Getting to Know Perth: Rottnest Island

screen-shot-2017-02-18-at-9-58-15-amRottnest Island is southwest of Perth in the Indian Ocean and only 11 miles off the Australian coast.  There are express boats that leave daily from Perth and Fremantle.  I’ve been on the Island once before in 2012 when I was single.  It was great walking around, swimming and I even got to take a whale watching tour: A Beach and Animal Day.  So yesterday, since I have a little break before classes begin full-time and we also needed an adventure for Flat Stanley, Ryan and I figured that a trip out to Rottnest to meet quokkas was in order.

These little guys live only a couple other places besides Rottnest (named “Rats Nest” because the Dutch that named the Island thought the quokkas were really large rats).  And they are curious, gentle and pretty cute.  They hop around, hang out and will drink water from your hand.

screen-shot-2017-02-18-at-10-02-23-amBesides hanging out with the quokkas, we also biked around the island (which was not my favorite part of the trip).  But the bikes did allow us to get out and see more than I had before.  It’s beautiful here and this was our view as we ate lunch in between snorkeling adventures.  screen-shot-2017-02-18-at-10-05-08-amSnorkeling was a highlight.  I loved being in the water.  The weather was perfect, not too hot or too cold so we lost track of time chasing fish and taking videos.  The first place we went in the water was ok but the second place (right below where we ate lunch), had a ton of fish and more bright colors.  I even found a place where I could swim under and through a coral tunnel.  screen-shot-2017-02-18-at-10-01-00-amThis picture is for Beverly, although it’s not the official pink lake (we didn’t have time to ride by that one).  Rottnest does have a few lakes with high salt content and I’m sure some other mineral that cause them to be pink!  While biking by this one, it seemed to have a bright salmon, almost orange color that didn’t show up as bright in the picture.Screen Shot 2017-02-18 at 10.01.58 AM.pngRyan and I had a great day at Rottnest Island.  If you come visit us, Rottnest is on the list of places you could enjoy too!  And we’ll supply the SPF50 sunscreen.  We applied 3 times and managed to escape only a little singed.  Well worth it for the fun adventure of a day.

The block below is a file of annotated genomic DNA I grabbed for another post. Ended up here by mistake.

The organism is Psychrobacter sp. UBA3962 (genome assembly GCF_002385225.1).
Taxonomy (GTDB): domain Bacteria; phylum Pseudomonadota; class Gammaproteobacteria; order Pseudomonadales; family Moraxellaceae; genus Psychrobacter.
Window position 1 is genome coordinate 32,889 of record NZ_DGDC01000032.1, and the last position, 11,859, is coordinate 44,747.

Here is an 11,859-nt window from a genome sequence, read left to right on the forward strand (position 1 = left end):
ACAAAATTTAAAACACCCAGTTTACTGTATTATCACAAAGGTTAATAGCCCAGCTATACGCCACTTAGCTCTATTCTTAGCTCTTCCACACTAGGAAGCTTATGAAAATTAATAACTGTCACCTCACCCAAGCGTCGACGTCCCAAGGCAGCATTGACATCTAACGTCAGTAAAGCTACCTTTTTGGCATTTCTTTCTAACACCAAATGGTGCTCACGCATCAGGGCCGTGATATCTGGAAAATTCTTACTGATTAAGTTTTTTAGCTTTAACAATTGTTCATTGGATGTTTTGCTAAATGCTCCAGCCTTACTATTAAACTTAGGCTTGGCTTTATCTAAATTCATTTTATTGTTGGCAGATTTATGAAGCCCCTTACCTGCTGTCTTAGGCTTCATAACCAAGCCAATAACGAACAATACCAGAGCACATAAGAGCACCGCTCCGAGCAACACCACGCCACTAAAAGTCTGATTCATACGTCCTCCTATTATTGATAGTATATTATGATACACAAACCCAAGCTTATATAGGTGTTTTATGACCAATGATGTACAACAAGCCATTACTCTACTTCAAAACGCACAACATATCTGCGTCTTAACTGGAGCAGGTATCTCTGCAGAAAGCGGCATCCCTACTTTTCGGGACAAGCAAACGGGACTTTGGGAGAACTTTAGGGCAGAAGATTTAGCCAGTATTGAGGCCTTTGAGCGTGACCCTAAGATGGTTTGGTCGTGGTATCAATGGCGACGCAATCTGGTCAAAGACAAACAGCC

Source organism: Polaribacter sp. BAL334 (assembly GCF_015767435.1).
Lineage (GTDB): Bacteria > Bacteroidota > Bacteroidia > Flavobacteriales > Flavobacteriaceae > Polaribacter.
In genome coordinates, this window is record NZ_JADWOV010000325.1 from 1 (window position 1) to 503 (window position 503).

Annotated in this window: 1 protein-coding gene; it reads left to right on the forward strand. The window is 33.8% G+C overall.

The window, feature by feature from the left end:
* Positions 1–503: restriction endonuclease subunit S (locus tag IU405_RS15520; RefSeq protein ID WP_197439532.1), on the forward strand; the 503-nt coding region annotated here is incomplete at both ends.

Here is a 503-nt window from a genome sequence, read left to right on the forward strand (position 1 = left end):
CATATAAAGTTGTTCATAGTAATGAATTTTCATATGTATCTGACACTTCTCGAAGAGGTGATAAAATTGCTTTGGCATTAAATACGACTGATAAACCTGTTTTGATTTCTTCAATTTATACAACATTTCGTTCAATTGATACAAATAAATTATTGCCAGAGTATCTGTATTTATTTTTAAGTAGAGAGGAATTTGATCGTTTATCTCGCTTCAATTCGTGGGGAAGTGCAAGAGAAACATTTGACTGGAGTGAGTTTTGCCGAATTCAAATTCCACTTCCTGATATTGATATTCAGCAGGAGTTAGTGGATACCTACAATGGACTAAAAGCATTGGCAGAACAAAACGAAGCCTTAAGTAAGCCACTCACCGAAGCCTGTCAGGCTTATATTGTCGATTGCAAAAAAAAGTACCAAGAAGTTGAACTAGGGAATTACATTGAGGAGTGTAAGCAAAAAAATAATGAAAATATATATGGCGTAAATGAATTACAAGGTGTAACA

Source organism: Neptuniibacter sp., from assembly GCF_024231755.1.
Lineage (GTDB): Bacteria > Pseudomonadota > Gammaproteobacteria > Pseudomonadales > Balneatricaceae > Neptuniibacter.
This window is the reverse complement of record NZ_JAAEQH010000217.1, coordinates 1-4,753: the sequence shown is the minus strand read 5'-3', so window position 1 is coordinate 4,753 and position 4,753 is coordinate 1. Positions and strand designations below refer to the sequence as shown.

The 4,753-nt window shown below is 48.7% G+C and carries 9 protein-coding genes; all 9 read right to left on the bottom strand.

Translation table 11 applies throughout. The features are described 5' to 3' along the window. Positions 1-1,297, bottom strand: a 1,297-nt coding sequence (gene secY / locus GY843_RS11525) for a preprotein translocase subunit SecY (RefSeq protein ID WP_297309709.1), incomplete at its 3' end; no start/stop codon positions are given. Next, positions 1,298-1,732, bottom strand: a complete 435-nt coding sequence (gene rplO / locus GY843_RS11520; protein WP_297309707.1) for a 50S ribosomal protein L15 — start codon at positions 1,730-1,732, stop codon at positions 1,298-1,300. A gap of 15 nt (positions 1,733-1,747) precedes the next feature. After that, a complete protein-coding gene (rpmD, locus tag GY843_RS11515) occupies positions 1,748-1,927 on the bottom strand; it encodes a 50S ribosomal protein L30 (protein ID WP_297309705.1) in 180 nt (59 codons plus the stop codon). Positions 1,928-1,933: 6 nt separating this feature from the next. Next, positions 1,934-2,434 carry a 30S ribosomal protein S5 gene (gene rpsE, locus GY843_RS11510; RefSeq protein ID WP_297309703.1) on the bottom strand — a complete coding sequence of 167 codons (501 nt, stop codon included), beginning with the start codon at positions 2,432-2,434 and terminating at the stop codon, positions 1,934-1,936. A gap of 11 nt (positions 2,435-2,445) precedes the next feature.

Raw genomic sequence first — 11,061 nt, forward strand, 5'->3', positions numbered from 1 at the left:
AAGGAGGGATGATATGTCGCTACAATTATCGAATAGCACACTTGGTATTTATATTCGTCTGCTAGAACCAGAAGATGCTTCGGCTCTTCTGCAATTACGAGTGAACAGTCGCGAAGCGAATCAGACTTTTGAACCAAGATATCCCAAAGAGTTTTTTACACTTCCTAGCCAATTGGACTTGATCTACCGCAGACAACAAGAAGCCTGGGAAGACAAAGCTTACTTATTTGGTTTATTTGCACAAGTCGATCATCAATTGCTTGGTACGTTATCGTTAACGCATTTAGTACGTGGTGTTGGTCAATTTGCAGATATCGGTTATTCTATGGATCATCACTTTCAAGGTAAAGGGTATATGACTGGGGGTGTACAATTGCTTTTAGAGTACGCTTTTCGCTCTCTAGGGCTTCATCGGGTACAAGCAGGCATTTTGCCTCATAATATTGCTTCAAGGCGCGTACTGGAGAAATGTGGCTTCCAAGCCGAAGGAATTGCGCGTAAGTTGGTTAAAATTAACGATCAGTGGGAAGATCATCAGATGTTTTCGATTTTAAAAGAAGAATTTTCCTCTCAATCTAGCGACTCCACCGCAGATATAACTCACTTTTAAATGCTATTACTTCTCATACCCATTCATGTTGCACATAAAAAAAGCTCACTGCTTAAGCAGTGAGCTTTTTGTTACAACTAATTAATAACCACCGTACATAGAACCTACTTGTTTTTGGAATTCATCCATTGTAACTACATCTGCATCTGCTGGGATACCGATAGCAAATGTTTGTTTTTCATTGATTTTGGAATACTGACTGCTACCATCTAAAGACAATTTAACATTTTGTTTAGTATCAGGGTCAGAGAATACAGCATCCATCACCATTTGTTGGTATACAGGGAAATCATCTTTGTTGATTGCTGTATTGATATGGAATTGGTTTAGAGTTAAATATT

Brookton Mission Week

You know you’re in a different place when the warning you get before driving home is, “Watch out for kangaroos.”  After spending the day in Brookton, this was said to us very seriously multiple times as we prepared to drive back to the city last night after the fun quiz evening.  Although we wish we could have spent all week out in Brookton, it was wonderful to be able to take the day and see what the Brookton mission team is accomplishing by pouring into the local kids and community.

Ryan and I feel privileged to have work like this going before us that will continue to pave the way for future opportunities.  Hopefully next year we will be able to fully take part in this week of God-centered fun.  But for now it was encouraging to just get to know people better, see friends from the community and finally get that little feeling that we’ve arrived where we should be.  I’m looking forward to driving out Sunday for the large church gathering.  It will be a great celebration!